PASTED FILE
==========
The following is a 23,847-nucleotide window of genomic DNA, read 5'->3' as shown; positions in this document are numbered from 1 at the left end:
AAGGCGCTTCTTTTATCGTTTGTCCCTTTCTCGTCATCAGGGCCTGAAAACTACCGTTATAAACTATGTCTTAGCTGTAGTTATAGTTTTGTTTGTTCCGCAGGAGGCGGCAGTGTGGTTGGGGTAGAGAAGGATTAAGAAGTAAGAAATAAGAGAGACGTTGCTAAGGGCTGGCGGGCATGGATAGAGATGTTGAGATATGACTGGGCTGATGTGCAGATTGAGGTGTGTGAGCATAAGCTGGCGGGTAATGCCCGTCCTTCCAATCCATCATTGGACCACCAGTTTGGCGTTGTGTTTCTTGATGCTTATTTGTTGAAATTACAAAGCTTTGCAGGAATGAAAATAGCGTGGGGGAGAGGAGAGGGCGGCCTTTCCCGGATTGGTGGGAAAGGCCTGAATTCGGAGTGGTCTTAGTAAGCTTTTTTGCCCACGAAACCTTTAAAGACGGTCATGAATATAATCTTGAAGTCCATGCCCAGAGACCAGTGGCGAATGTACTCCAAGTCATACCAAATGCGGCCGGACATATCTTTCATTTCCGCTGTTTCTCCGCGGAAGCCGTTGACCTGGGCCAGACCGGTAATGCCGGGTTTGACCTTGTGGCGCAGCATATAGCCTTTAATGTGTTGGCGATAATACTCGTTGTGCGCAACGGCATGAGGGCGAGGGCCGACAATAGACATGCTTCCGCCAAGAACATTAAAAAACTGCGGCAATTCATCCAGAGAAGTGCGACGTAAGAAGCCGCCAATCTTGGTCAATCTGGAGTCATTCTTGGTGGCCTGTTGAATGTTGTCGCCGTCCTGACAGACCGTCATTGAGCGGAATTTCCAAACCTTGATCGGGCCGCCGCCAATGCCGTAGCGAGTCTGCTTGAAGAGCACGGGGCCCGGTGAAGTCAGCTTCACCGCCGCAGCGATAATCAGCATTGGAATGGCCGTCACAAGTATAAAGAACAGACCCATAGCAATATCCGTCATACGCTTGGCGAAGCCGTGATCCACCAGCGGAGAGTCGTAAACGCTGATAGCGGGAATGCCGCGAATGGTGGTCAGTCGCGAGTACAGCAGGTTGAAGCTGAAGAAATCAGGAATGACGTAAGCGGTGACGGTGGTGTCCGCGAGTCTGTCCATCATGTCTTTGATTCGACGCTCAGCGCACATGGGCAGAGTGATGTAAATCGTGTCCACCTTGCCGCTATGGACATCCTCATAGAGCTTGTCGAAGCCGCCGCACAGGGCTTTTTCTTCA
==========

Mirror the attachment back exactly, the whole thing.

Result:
The following is a 23,847-nucleotide window of genomic DNA, read 5'->3' as shown; positions in this document are numbered from 1 at the left end:
AAGGCGCTTCTTTTATCGTTTGTCCCTTTCTCGTCATCAGGGCCTGAAAACTACCGTTATAAACTATGTCTTAGCTGTAGTTATAGTTTTGTTTGTTCCGCAGGAGGCGGCAGTGTGGTTGGGGTAGAGAAGGATTAAGAAGTAAGAAATAAGAGAGACGTTGCTAAGGGCTGGCGGGCATGGATAGAGATGTTGAGATATGACTGGGCTGATGTGCAGATTGAGGTGTGTGAGCATAAGCTGGCGGGTAATGCCCGTCCTTCCAATCCATCATTGGACCACCAGTTTGGCGTTGTGTTTCTTGATGCTTATTTGTTGAAATTACAAAGCTTTGCAGGAATGAAAATAGCGTGGGGGAGAGGAGAGGGCGGCCTTTCCCGGATTGGTGGGAAAGGCCTGAATTCGGAGTGGTCTTAGTAAGCTTTTTTGCCCACGAAACCTTTAAAGACGGTCATGAATATAATCTTGAAGTCCATGCCCAGAGACCAGTGGCGAATGTACTCCAAGTCATACCAAATGCGGCCGGACATATCTTTCATTTCCGCTGTTTCTCCGCGGAAGCCGTTGACCTGGGCCAGACCGGTAATGCCGGGTTTGACCTTGTGGCGCAGCATATAGCCTTTAATGTGTTGGCGATAATACTCGTTGTGCGCAACGGCATGAGGGCGAGGGCCGACAATAGACATGCTTCCGCCAAGAACATTAAAAAACTGCGGCAATTCATCCAGAGAAGTGCGACGTAAGAAGCCGCCAATCTTGGTCAATCTGGAGTCATTCTTGGTGGCCTGTTGAATGTTGTCGCCGTCCTGACAGACCGTCATTGAGCGGAATTTCCAAACCTTGATCGGGCCGCCGCCAATGCCGTAGCGAGTCTGCTTGAAGAGCACGGGGCCCGGTGAAGTCAGCTTCACCGCCGCAGCGATAATCAGCATTGGAATGGCCGTCACAAGTATAAAGAACAGACCCATAGCAATATCCGTCATACGCTTGGCGAAGCCGTGATCCACCAGCGGAGAGTCGTAAACGCTGATAGCGGGAATGCCGCGAATGGTGGTCAGTCGCGAGTACAGCAGGTTGAAGCTGAAGAAATCAGGAATGACGTAAGCGGTGACGGTGGTGTCCGCGAGTCTGTCCATCATGTCTTTGATTCGACGCTCAGCGCACATGGGCAGAGTGATGTAAATCGTGTCCACCTTGCCGCTATGGACATCCTCATAGAGCTTGTCGAAGCCGCCGCACAGGGCTTTTTCTTCA